Sailfish the National Fish of Costa Rica: Protecting Billfish
Billfish are some of the ocean’s most beautiful strong fish and sailfish with their vibrant blue fins stand out. Sailfish are magnificent creatures of the sea that combine both strength and elegance in their form. Times are changing, and it is evident in the boats that pull into the marina now with their color tag and release flags flying off, showing off their catches for the day. Long gone are the days of billfish hanging proudly from the boats. There is a campaign underway to make Sailfish the national fish of Costa Rica.
Sailfish are among Costa Rica’s most treasured billfish and sport fishing is a $600 Million dollar a year industry in Costa Rica and 22 percent of high season tourists come here for fishing. According to the Tico Times, 80 percent of eastern tropical sailfish, leatherback turtles and sharks have a disappeared from the oceans. The article states that ”Sailfish are big sport fishing tourism business in Costa Rica but their numbers are rapidly decreasing due in large to non-selective fishing practices.” Billfish populations are slow growing and cannot sustain commercial harvest.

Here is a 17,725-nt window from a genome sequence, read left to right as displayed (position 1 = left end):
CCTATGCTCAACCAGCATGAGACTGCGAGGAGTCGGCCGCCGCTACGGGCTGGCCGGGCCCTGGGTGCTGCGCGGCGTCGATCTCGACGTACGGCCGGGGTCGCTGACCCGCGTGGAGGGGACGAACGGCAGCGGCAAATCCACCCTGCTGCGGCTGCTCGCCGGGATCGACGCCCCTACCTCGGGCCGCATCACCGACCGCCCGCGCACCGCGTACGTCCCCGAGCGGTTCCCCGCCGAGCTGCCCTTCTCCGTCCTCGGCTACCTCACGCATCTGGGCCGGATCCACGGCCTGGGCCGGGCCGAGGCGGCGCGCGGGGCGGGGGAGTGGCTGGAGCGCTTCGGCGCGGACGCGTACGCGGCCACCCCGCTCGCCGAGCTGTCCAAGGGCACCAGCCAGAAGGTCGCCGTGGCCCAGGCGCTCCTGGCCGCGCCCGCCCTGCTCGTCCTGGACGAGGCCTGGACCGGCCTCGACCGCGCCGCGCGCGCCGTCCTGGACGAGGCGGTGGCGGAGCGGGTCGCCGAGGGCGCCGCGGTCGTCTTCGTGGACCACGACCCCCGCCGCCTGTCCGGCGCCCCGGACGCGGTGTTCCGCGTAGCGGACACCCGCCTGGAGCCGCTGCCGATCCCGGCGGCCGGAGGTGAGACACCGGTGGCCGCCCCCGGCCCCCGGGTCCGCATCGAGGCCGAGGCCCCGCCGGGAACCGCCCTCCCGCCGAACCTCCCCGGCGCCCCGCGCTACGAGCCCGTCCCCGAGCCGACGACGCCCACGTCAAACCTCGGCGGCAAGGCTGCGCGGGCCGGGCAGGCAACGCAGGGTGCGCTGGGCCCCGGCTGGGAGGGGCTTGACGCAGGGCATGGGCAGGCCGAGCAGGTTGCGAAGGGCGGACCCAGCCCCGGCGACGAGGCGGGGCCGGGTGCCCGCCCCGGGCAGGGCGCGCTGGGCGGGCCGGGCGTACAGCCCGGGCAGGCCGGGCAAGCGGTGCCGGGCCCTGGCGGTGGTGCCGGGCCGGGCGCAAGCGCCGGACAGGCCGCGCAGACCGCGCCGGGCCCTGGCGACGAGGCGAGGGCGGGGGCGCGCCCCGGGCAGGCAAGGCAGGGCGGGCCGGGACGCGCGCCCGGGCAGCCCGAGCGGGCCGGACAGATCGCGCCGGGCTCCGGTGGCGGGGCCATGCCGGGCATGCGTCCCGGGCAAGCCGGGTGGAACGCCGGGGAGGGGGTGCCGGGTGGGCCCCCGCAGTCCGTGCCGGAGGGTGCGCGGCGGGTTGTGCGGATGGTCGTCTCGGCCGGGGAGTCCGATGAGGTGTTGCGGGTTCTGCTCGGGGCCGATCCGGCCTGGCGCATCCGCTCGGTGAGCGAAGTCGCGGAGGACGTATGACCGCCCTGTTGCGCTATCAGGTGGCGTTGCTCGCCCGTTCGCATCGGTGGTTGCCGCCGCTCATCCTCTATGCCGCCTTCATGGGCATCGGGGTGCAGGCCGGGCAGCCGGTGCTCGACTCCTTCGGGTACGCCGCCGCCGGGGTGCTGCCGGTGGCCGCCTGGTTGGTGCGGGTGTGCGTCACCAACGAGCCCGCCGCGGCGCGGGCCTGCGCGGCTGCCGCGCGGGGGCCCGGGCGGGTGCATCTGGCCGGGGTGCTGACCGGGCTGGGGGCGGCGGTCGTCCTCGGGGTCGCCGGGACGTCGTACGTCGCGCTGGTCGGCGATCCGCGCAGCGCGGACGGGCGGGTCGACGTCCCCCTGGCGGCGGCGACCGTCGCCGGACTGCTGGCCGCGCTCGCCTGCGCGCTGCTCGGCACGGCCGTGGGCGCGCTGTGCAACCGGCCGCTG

In 2008, Costa Rica made export of sailfish illegal as a measure to protect the declining fish population. Illegal exports of sailfish to the USA are a major problem. A recent report of illegal export of 7,000 kilos of sailfish from Costa Rica to the USA has tarnished Costa Rica’s image and reveals that it’s fishing policies surrounding protecting billfish need to be stronger. The problem lies in commercial long line fishing which can catches fish indiscriminately and often includes marlin and sailfish. Protection of healthy billfish populations is also important for the Costa Rica economy. Many of the hotels, resorts and captains rely on healthy billfish populations since sport fishing is such an important part of their revenue.
A campaign is underway to make Sailfish the national fish of Costa Rica and a petition is circulating among the sport fishing community to support this campaign. The bill permits only catch and release fishing and prohibits commercial fishing of the species. Todd Staley who runs the fishing operations at Crocodile Bay is helping to run this campaign. Sport fishermen recognize that it is necessary to take additional measures protect billfish populations. The Billfish foundation also supports this bill and believes it is the job of anglers to raise public awareness around these important issues surrounding protection and conservation of fish populations. They hope that many of the current fishing practices will “look archaic for future generations, but one thing remains true – anglers love the scream of a drag!”